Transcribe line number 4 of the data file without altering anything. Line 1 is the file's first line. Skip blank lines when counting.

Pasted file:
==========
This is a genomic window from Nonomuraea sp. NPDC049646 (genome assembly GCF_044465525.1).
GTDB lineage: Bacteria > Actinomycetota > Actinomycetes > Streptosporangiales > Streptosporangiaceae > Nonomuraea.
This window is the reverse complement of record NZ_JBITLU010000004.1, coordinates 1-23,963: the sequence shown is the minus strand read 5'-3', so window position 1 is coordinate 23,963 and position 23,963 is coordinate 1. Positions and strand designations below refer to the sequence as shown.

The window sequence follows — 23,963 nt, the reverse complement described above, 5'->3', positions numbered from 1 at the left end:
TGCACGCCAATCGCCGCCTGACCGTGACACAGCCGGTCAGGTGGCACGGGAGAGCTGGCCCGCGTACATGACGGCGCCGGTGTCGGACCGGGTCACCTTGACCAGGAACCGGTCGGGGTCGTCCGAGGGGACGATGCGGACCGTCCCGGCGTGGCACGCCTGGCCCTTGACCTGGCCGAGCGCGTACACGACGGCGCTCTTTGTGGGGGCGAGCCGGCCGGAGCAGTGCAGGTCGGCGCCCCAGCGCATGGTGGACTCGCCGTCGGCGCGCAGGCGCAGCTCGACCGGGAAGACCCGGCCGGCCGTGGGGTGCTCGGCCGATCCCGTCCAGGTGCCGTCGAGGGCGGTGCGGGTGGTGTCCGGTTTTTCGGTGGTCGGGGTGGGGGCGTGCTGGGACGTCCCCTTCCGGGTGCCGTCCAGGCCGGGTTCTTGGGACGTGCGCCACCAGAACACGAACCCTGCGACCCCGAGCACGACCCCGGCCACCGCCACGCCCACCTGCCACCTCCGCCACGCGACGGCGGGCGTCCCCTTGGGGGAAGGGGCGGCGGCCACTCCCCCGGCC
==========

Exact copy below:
The window sequence follows — 23,963 nt, the reverse complement described above, 5'->3', positions numbered from 1 at the left end: